Not very long ago, we discussed the need for self-regulation at the Guild’s general meeting and just began to take the first steps in this direction. This process will not be swift.

As for IT control, it is an initiative of the state. We share the need for solving the problems, which it can solve. However, there are questions regarding the success of its implementation. The very introduction of QR-codes and putting them on jewellery tags do not cause any difficulties. But the idea of ​​applying laser barcodes to the products themselves raises more questions than gives answers. After the grading and marking procedure, which includes the application of a laser barcode, the product undergoes additional processing operations: bracing, straightening, barrel finishing, polishing and cladding. Laser barcodes can be damaged during these operations. And most importantly, the laser code will be machine-readable, i.e. not seen by the eye. Also, we do not know how the task of combining QR-codes with laser barcodes on jewellery tags will be solved.

What was the reaction of the jewellery community to the proposal to consider the use of precious metals in jewellery manufacturing as production of precious metals? What does this mean for jewellery market stakeholders?

We have strongly opposed this proposal. This proposal came from refining enterprises, and it really expands the concept of "precious metals production." Today, precious metals production is understood as an operation to extract pure metals from waste and scrap alloys. Refineries propose to include all preliminary processing (recycling) operations involving scrap and waste into the concept of "production." We believe that this is contrary to the basics of the law on precious metals and precious stones.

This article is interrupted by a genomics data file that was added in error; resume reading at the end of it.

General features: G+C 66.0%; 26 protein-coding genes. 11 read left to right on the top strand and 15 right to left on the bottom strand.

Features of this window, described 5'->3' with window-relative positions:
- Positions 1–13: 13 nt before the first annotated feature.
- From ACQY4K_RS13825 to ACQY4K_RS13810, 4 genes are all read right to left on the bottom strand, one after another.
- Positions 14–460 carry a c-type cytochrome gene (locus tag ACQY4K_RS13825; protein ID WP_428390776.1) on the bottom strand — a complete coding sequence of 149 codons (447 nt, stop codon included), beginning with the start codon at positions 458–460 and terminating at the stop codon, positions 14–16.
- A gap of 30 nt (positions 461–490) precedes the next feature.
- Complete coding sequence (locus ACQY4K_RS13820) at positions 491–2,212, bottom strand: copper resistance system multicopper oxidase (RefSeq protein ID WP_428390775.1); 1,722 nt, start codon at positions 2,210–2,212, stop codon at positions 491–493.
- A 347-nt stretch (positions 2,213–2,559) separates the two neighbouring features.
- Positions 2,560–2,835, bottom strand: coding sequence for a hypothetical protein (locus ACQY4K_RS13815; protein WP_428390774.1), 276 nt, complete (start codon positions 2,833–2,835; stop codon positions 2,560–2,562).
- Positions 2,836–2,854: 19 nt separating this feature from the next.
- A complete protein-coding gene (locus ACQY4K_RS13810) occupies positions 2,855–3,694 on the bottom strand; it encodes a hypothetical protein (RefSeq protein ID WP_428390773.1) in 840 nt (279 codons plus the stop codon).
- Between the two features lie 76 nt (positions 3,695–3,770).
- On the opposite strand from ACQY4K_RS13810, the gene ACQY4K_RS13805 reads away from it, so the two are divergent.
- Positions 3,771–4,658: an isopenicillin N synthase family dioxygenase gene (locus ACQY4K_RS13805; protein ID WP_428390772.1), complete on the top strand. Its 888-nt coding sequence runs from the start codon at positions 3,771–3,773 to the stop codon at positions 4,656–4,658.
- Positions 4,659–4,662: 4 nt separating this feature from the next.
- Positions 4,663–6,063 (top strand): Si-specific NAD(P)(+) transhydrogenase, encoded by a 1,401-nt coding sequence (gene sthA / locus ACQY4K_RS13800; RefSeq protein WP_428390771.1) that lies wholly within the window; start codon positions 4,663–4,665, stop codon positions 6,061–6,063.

What was the reaction of the Jewelers’ Guild to the recent court rulings to close online stores?

We helped to solve these problems as much as possible. We provided the necessary legal assistance and advice to interested parties in order to eliminate the negative consequences of the ambiguous interpretation of our legislation. It can be said that to date the severity of this problem has been eased.

And what is your comment on the notorious events related to the Yashma and Topaz companies?

As for claims to Topaz, we do not yet have complete information on the essence of these claims. And it is premature to draw conclusions based on conjectures. I can only note that Topaz is known in the market as one of the most law-abiding companies.

The problems of Yashma are caused by the crisis that has arisen. The chain is no stronger than its weakest link. They entered the crisis with a very heavy credit burden, plus a load of problems due to the claims from tax authorities. Perhaps they could solve their problems if the market continued to grow, as it was observed before the end of 2014. But the market started to fall only aggravating the company’s problems and bringing about this result.

Galina Semyonova for Rough&Polished